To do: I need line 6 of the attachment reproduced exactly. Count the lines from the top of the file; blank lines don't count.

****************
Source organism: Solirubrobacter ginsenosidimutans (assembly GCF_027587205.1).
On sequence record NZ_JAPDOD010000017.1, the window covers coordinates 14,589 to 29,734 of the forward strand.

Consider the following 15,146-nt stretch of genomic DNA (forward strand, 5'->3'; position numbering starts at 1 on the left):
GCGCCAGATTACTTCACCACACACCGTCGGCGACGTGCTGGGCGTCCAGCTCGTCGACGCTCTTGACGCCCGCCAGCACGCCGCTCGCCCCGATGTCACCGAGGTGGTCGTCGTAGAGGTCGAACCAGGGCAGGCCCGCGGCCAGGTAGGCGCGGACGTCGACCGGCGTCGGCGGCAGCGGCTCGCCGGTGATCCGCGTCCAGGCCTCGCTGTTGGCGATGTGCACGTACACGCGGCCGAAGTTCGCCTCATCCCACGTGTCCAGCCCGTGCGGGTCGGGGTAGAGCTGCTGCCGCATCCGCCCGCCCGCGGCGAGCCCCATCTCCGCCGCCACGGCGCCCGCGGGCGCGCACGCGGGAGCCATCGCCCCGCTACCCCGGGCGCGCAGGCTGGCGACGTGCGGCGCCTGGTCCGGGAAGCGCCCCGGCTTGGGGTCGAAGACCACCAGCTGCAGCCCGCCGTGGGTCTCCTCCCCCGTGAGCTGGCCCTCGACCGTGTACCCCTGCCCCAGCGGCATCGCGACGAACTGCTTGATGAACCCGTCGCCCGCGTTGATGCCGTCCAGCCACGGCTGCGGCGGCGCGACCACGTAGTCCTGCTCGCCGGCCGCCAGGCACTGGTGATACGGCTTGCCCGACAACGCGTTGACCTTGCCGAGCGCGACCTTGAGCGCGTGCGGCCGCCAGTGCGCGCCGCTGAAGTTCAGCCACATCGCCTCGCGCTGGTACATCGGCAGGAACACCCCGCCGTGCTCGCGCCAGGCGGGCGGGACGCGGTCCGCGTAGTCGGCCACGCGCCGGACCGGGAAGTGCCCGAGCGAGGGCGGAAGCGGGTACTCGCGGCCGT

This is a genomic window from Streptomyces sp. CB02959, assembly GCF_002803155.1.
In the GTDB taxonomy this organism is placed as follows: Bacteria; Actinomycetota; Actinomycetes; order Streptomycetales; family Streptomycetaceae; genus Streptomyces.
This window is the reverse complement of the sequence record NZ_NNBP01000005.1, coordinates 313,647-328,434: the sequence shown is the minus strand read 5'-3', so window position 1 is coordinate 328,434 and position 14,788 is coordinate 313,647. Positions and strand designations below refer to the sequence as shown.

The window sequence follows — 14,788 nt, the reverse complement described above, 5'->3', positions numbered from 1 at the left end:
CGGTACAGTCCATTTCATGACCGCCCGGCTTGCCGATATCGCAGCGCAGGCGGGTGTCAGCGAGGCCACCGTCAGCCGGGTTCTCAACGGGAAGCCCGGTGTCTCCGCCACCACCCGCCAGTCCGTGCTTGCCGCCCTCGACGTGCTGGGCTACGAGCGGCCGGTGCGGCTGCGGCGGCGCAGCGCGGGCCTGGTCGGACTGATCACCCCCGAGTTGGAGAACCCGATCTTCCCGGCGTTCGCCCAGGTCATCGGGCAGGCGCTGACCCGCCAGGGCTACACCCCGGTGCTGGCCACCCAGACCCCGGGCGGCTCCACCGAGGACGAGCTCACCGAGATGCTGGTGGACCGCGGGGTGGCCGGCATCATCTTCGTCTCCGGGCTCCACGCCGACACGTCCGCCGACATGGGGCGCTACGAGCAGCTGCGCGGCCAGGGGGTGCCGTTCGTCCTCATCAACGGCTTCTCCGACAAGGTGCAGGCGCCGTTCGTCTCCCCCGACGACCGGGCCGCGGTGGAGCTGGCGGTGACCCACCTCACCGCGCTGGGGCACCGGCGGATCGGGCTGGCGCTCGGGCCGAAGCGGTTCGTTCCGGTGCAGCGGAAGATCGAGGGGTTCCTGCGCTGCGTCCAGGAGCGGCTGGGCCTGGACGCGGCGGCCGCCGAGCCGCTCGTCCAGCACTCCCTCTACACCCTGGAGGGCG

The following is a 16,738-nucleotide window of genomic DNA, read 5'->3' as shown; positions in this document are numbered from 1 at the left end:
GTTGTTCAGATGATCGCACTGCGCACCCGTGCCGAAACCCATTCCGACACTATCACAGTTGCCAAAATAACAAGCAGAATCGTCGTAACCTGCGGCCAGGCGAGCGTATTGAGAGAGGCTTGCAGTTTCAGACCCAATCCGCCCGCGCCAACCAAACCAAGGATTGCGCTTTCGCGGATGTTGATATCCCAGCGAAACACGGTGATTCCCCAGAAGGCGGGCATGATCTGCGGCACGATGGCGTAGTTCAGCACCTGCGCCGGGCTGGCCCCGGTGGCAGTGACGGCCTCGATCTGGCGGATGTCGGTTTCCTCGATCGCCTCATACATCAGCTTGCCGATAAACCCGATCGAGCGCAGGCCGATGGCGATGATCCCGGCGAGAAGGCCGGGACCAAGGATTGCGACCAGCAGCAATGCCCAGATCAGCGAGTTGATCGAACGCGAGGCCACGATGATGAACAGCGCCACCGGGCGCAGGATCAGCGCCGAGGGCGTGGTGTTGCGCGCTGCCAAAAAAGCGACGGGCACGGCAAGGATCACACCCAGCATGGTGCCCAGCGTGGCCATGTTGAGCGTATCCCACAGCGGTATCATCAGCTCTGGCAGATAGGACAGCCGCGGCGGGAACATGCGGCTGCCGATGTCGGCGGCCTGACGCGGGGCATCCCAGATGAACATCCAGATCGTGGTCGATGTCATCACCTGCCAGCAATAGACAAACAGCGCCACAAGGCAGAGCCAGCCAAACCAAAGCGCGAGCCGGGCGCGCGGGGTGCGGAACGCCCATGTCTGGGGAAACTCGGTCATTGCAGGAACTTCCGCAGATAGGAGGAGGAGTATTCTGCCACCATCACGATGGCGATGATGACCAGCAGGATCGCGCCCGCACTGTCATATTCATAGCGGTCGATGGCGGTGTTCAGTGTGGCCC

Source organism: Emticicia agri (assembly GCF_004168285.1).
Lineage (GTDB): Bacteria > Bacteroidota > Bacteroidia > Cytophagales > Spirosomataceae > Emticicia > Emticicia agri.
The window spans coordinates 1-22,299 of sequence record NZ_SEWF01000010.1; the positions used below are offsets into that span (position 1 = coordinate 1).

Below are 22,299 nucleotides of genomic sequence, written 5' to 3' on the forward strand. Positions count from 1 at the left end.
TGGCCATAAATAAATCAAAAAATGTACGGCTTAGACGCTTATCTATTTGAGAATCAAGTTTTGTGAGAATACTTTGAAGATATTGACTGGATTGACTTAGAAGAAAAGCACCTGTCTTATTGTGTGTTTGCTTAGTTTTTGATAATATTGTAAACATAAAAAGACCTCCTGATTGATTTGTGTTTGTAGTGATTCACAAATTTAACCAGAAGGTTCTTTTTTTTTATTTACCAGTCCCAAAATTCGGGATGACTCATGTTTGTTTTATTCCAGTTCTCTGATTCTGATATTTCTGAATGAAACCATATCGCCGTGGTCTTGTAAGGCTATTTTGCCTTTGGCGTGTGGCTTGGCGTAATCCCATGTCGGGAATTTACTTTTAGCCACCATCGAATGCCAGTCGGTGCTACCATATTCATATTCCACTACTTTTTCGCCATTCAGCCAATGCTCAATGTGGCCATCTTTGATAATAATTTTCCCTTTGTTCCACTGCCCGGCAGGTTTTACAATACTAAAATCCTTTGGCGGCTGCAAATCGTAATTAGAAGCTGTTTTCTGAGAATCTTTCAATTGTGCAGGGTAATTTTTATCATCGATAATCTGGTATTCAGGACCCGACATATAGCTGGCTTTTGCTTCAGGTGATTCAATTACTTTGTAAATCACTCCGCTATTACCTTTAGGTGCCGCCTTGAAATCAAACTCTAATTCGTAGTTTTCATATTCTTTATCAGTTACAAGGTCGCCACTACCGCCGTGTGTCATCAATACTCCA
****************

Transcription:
In the GTDB taxonomy this organism is placed as follows: Bacteria; Actinomycetota; Actinomycetes; order Streptomycetales; family Streptomycetaceae; genus Streptomyces.